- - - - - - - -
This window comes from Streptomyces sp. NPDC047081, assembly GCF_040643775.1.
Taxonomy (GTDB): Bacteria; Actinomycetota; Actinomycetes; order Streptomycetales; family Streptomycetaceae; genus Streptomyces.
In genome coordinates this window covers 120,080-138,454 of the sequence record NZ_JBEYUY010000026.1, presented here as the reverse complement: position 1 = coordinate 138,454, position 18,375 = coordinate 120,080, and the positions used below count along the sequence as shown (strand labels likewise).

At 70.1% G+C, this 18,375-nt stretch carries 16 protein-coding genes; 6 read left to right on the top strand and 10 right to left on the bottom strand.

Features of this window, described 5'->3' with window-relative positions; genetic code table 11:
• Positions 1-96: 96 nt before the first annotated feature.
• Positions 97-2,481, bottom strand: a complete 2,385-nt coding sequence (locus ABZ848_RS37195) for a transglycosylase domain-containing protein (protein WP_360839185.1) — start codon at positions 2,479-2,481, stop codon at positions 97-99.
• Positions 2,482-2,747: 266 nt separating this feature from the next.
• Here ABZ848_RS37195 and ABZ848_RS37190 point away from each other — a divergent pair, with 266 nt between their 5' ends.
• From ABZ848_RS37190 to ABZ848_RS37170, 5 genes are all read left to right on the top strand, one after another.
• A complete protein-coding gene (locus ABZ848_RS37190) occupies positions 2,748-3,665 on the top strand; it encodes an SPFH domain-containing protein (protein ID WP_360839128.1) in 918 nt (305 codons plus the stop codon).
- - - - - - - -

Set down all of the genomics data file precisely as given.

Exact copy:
This window comes from Streptomyces sp. NPDC047081, assembly GCF_040643775.1.
Taxonomy (GTDB): Bacteria; Actinomycetota; Actinomycetes; order Streptomycetales; family Streptomycetaceae; genus Streptomyces.
In genome coordinates this window covers 120,080-138,454 of the sequence record NZ_JBEYUY010000026.1, presented here as the reverse complement: position 1 = coordinate 138,454, position 18,375 = coordinate 120,080, and the positions used below count along the sequence as shown (strand labels likewise).

At 70.1% G+C, this 18,375-nt stretch carries 16 protein-coding genes; 6 read left to right on the top strand and 10 right to left on the bottom strand.

Features of this window, described 5'->3' with window-relative positions; genetic code table 11:
• Positions 1-96: 96 nt before the first annotated feature.
• Positions 97-2,481, bottom strand: a complete 2,385-nt coding sequence (locus ABZ848_RS37195) for a transglycosylase domain-containing protein (protein WP_360839185.1) — start codon at positions 2,479-2,481, stop codon at positions 97-99.
• Positions 2,482-2,747: 266 nt separating this feature from the next.
• Here ABZ848_RS37195 and ABZ848_RS37190 point away from each other — a divergent pair, with 266 nt between their 5' ends.
• From ABZ848_RS37190 to ABZ848_RS37170, 5 genes are all read left to right on the top strand, one after another.
• A complete protein-coding gene (locus ABZ848_RS37190) occupies positions 2,748-3,665 on the top strand; it encodes an SPFH domain-containing protein (protein ID WP_360839128.1) in 918 nt (305 codons plus the stop codon).